Vervet monkeys are a group of black-faced monkeys with pale gray / green fur, although there are some variations in the subspecies included in this group. Indigenous to countries across Africa, they are not what you might expect to see while in Florida, but a population of vervet monkeys has taken up residence in the United States regardless.
Despite the strange location of the population, there was little in the way of scientific investigation into how and why they came there. Now, a new study published in Primates Journal has proven that these monkeys originated from a farm from which some animals escaped in 1948 since they built a home for themselves in the mangrove forest near Fort Lauderdale-Hollywood International Airport, South Florida.
Despite being so far from their birthplace, the vervet monkeys have survived quite happily for more than seven decades. Monkeys have long been a hit with the general public, but – banned from studying in the early 1990s – no one has tried so hard to tell the story of a possible primate settlement. A team of scientists at the University of Florida Atlantic decided to solve this puzzle at once and failed based on the advice of an existing study that may have guessed a failed roadside zoo could be their main story.
The team’s multifaceted approach was tested through historical archives and interviews were conducted to establish a potential source: the Dania Chimpanzee Farm. When it was launched, that facility dealt with primate imports to serve as a test subject for vaccine research, including the treatment of polio among other diseases. It also served as a zoo and had many monkeys imported from Africa. Surfing their archives reveals that the Diana Beach monkeys were probably first caught in Sierra Leone. Diana was able to confirm the theory by analyzing existing population samples for signs of three genetic markers associated with the chimpanzee farm group.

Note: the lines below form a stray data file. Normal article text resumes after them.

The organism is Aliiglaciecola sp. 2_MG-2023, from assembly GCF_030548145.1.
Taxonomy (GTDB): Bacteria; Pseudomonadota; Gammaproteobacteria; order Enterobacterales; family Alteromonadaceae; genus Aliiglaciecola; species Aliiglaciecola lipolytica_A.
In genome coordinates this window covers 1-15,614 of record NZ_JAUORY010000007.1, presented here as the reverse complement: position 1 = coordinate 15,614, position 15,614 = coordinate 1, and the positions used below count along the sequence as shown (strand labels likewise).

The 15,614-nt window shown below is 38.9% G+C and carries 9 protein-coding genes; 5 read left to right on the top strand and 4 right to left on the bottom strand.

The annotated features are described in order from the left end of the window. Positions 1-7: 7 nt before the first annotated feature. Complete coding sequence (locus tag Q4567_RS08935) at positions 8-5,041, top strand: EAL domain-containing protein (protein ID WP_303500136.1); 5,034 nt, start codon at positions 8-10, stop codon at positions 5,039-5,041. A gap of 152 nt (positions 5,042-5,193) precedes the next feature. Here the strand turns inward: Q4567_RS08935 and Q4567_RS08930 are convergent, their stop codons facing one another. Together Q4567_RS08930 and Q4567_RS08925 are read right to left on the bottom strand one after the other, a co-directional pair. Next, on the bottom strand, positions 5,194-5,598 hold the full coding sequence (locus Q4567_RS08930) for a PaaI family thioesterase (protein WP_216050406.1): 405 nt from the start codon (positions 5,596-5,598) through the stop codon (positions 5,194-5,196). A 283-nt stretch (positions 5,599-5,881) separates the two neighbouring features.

The analysis confirmed that the Dania Beach monkeys are actually of the same species (Chlorocebus sabaeus) and of West African origin, matching the genetic profile of Sierra Leone’s vervets. Living images of Diana Beach monkeys still support this theory today and share specific physical characteristics that are associated with animals in West African countries. These include the color of the fur, the color of the tip of the tail, and even the color of the testicles arranged by men. A qualitative comparison of these phenotypic properties has been observed as a feature of Chlorocebus sabaeus.
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